Shavuot is a two-day holiday celebrated seven weeks or fifty days after Pesach, on the 6th day of Sivan (starting on the evening of May 28). Originally an agricultural festival celebrating the spring barley harvest and the start of the summer wheat harvest, it goes by a number of names: Chag HaShavuot (The Feast of Weeks); Chag HaKatzir (The Harvest Festival); and Chag HaBikurim (The Feast of First Fruits). It is one of the three biblically based pilgrimage holidays (shalosh regalim) when Jews went to Jerusalem with their first fruits to the Temple.
Shavuot also commemorates the giving the Torah (Matan Tora) to the Israelites at Mount Sinai. The holiday celebrates the “giving” of the Torah not the “receiving” of it. The sages pointed out that Jews are constantly “receiving” the Torah but this was the first time they were “given” it, thus making the holiday special.
Several customs are associated with Shavuot. They are interconnected reminders of ancient history and legend. In brief, Shavuot is celebrated by staying up all night learning Torah, by going to synagogue to hear the Ten Commandments and read the Book of Ruth, and by having festive meals of dairy foods.
Tikkun Leil Shavuot. Men traditionally stay up and learn Torah on the night of Shavuot. This custom shows gratitude for the giving of the Torah and is a celebration of Jewish learning. The tradition was started by 16th-century mystics in Safed. Perhaps it is traced to when the Israelites at Sinai overslept and had to be woken up by Moses. In Judeo-Spanish, this custom is called velado, to guard or watch.
A few special readings, piyyutim (hymns), and the Ten Commandments traditional at Shavuot are recited. Ashkenazim recite the Akdamut (introduction, Aramaic), an eleventh century liturgical poem praising God and the Torah. Sephardim chant the Azharot (solemn assembly), a rhymed listing of the 613 commandments, composed by the medieval scholar and poet, Shlomo Ibn Gabirol. Outside of Israel, the positive commandments of the Azharot are read with the first half of the Book of Ruth, on the first day of Shavuot. The negative commandments and the second half of the Book of Ruth are read on the second day. Judeo-Spanish-speaking Jews also added a unique song known as La Ketubah de la Ley, representing the symbolic marriage between the Jewish people and the Torah (https://mcusercontent.com/28fd9d2d3fb7963ebe93399ff/files/64df5329-2753-495b-abb3-19520e29432a/Kettubah_de_la_Ley.pdf).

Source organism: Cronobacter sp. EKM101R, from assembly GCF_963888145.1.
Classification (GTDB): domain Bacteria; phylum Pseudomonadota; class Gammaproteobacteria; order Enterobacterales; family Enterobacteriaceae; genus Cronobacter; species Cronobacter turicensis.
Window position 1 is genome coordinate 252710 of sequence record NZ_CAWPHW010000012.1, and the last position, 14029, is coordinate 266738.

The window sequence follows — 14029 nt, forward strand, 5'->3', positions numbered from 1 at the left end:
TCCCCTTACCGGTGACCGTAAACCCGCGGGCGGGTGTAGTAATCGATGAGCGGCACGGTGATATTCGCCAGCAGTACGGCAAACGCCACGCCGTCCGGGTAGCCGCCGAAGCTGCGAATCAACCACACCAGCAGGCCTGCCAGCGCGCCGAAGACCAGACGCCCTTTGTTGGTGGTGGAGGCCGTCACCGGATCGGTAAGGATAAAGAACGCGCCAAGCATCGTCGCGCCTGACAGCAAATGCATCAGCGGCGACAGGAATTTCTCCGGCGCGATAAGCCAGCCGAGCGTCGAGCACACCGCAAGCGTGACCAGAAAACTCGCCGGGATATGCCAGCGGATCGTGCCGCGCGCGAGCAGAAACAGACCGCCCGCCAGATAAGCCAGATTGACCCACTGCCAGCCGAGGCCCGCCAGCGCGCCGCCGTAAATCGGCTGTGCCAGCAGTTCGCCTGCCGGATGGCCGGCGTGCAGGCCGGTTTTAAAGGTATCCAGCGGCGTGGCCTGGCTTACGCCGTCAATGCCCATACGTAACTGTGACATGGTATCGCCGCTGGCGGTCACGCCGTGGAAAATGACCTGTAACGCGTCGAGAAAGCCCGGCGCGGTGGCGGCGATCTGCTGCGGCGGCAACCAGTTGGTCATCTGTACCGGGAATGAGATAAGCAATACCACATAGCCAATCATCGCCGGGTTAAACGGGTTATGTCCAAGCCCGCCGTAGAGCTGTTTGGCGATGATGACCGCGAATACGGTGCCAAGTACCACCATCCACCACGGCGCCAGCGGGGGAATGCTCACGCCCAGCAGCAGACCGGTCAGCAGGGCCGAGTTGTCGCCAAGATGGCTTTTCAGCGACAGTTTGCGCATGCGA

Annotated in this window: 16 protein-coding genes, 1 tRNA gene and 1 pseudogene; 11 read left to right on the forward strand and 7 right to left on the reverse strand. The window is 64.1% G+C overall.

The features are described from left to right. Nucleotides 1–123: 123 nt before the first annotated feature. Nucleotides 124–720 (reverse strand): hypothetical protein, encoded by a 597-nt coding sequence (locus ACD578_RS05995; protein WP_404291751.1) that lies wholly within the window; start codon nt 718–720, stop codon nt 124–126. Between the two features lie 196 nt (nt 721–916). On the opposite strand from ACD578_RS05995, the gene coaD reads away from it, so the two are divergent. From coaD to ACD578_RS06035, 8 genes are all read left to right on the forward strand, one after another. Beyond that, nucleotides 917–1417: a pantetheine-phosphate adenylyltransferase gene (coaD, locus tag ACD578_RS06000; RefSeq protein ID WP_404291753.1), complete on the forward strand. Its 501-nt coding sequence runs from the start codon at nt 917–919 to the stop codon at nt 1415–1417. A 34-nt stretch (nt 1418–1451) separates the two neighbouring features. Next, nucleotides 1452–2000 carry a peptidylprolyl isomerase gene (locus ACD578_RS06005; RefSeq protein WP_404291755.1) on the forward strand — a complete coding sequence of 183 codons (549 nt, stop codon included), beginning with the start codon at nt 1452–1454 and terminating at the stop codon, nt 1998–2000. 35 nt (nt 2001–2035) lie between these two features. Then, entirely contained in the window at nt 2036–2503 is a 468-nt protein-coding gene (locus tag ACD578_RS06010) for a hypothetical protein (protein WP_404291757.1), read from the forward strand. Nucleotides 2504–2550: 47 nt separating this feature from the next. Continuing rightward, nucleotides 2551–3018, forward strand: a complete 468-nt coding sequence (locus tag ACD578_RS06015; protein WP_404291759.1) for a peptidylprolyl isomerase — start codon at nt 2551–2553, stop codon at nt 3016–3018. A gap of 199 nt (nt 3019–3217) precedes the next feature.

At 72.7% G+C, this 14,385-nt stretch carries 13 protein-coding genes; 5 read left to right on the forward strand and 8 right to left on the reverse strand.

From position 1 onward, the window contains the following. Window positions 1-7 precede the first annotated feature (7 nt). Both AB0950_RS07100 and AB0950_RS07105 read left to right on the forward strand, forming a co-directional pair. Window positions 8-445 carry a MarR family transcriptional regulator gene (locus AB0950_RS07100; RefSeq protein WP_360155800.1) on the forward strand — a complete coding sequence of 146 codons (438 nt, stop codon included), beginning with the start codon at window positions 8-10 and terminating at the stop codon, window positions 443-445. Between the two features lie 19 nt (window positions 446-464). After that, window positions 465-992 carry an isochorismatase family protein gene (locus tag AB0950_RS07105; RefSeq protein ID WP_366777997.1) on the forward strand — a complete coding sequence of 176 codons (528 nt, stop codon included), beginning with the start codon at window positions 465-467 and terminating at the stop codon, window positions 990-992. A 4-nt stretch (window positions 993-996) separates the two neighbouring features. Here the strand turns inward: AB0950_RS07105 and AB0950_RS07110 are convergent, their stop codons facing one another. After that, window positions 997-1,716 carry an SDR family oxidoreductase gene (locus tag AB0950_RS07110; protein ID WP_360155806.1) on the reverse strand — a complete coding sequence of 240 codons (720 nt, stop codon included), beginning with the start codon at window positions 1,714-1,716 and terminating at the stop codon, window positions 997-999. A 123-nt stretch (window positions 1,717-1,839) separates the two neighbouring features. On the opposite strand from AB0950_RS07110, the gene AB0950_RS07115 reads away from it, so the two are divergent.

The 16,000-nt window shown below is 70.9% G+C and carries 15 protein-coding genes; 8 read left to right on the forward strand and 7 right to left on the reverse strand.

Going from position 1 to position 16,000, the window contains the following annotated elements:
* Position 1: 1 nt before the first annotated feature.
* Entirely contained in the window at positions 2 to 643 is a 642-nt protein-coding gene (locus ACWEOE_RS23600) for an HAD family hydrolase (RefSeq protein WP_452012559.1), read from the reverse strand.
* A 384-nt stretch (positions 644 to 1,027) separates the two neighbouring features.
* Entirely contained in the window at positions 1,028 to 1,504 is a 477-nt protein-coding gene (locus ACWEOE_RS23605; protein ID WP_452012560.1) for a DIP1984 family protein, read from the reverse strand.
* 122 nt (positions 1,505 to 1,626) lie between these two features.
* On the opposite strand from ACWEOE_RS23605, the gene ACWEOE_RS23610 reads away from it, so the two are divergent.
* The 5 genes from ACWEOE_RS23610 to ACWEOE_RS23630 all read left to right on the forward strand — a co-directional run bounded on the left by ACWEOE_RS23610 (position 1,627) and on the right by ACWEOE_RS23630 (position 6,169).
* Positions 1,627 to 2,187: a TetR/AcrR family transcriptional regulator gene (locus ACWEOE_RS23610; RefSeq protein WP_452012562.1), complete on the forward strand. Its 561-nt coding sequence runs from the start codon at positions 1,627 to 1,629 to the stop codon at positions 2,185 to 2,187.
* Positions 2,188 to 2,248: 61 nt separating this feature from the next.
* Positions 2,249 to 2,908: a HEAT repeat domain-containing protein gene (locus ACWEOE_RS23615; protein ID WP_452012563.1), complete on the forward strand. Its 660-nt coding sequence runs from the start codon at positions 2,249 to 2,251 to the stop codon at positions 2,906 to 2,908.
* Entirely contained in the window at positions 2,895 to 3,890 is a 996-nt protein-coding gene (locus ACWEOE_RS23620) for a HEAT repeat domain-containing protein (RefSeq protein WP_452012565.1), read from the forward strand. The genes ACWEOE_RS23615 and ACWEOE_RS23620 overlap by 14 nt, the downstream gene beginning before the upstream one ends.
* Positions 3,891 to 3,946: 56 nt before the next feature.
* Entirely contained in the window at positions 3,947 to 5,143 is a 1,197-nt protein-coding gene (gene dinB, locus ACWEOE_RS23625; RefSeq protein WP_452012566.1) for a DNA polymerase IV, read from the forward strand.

The Book of Ruth. Ruth was a Moabite who married an Israelite. When she was widowed, she joined her mother-in-law, Naomi, and went to Israel; she also adopted the Jewish faith. Ruth worked in Boaz’s fields and eventually married him. Their most famous descendant was King David. The significance of Ruth is for choosing to become Jewish and accepting the Torah, as the ancient Israelites did at Mount Sinai. The death anniversary of King David is traditionally observed on Shavuot.
Greens and fresh flowers and papercuts. Traditionally the synagogue and home are decorated with greens and fresh flowers, as a reminder of the spring harvest and bringing the first fruits to the Temple. They also recall that when the Israelites arrived at Mount Sinai the barren desert bloomed with flowers.
Papercutting probably spread from ancient China to Eastern and Central Europe and other points. Papercuts became an important Jewish folk art in both Ashkenazi and Sephardi communities during the 17th to 19th centuries. They were used a number of ways including as holiday decorations for Shavuot. In some communities in Eastern Europe, papercuts, called shevuoslakh (or shavuosl) and royzalakh (or raizelach), or little Shavuots and little roses, decorated synagogue windows.They served many spiritual and ritual purposes following the Jewish tradition, hiddur mitzvah (the beautification of a commandment), which led to the practice of adding decorative elements to ritual objects.
For Ashkenazi Jews, the link between papercutting and Shavuot probably stems from a practice of decorating homes and synagogues with greenery. Paper decorations took the place of expensive cut flowers in the shtetl. In the eighteenth century, the Vilna Gaon forbade the use of greenery as it was too close to Christian practice.
During the first half of the 20th century this tradition nearly disappeared when many of its practitioners perished in the Holocaust. However, during the last forty years the art of paper cutting has been revived. If you’d like to try your hand, go to, Thanks to Havurah Shalom (https://www.havurahshalom.org/shavuot.html):
Water-festival. In many Jewish communities, a custom to splash water on people returning home from the synagogue was practiced. Perhaps this tradition originated because the Torah is often compared to water, both are vital to life. In Morocco, it is called adramami; anyone who had water poured on him would fall ill for the next year. Interestingly, in many places in Eastern Europe, water sprinkling is practiced by Christians on the Monday following Easter (see April 12 post).
This post is pretty long, next I’ll write about food traditions – stay tuned!